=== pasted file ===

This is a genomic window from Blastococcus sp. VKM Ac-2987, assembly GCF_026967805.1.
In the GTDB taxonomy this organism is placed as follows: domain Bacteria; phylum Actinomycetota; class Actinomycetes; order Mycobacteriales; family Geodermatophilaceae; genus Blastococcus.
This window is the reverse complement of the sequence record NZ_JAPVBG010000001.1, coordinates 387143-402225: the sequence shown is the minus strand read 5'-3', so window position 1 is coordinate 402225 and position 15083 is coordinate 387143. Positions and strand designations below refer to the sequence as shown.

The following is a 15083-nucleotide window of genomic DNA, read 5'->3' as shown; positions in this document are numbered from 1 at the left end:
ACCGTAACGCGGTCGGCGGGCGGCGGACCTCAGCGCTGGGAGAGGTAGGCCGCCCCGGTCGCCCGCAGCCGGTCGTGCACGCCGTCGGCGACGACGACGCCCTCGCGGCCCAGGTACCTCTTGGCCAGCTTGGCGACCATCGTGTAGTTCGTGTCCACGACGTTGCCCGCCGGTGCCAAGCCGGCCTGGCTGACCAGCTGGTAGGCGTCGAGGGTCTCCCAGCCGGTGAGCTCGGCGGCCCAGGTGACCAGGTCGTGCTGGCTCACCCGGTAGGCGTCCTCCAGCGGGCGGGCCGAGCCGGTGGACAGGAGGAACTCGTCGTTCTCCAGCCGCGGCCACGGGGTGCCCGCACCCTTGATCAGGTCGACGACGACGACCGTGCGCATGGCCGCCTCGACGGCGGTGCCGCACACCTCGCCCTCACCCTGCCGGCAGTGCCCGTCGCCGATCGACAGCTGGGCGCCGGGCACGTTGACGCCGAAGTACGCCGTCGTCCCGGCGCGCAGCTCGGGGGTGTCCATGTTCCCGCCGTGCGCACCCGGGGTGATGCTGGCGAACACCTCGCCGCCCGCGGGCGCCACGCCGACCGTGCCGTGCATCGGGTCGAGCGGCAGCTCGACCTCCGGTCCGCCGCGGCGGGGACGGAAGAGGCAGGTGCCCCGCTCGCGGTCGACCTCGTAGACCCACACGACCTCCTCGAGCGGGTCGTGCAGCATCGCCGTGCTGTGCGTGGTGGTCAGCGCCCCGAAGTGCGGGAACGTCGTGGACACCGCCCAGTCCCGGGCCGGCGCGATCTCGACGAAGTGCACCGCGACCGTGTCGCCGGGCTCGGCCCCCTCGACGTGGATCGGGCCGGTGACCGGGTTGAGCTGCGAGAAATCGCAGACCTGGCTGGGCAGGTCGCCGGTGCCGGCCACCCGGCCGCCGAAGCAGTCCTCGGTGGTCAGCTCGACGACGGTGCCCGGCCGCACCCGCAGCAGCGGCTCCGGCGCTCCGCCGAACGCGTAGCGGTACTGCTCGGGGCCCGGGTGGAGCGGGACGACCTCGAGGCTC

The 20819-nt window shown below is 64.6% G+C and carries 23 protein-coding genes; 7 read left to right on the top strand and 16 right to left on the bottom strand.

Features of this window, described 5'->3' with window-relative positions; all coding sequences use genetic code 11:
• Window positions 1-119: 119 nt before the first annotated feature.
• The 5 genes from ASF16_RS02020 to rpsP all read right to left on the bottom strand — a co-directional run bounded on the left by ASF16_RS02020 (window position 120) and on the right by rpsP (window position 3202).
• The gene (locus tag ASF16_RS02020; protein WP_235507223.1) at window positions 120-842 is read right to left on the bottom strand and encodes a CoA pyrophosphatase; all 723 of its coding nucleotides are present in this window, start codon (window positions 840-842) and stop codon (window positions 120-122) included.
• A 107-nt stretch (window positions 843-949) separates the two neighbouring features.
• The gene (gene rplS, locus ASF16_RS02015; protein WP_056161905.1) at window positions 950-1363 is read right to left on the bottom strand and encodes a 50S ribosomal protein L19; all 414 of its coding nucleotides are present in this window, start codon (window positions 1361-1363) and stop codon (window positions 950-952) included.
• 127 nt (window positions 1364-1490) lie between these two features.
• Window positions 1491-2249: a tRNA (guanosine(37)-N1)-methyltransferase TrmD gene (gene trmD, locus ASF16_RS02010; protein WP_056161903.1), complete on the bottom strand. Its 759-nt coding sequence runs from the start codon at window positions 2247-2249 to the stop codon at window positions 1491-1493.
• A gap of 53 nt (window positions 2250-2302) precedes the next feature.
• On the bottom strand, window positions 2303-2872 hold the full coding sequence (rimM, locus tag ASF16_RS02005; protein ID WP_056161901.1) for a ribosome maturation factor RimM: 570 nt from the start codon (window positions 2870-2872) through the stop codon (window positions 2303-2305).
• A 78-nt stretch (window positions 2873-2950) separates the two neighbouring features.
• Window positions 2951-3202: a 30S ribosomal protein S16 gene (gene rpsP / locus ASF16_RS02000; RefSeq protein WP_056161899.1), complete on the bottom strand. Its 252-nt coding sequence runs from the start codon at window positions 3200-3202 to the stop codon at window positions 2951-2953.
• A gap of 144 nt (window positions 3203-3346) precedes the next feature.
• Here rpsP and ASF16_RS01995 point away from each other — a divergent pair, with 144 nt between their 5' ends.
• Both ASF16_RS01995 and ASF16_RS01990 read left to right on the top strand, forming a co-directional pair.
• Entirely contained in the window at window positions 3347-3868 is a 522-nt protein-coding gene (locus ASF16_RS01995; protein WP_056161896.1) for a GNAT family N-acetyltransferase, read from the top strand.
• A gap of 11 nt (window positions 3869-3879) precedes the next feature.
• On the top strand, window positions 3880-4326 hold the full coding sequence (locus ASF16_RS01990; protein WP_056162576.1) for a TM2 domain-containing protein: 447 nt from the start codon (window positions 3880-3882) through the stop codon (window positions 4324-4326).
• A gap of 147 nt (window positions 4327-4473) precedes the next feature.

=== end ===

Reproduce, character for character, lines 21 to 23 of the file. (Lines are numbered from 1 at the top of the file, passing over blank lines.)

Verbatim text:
• Both ASF16_RS01995 and ASF16_RS01990 read left to right on the top strand, forming a co-directional pair.
• Entirely contained in the window at window positions 3347-3868 is a 522-nt protein-coding gene (locus ASF16_RS01995; protein WP_056161896.1) for a GNAT family N-acetyltransferase, read from the top strand.
• A gap of 11 nt (window positions 3869-3879) precedes the next feature.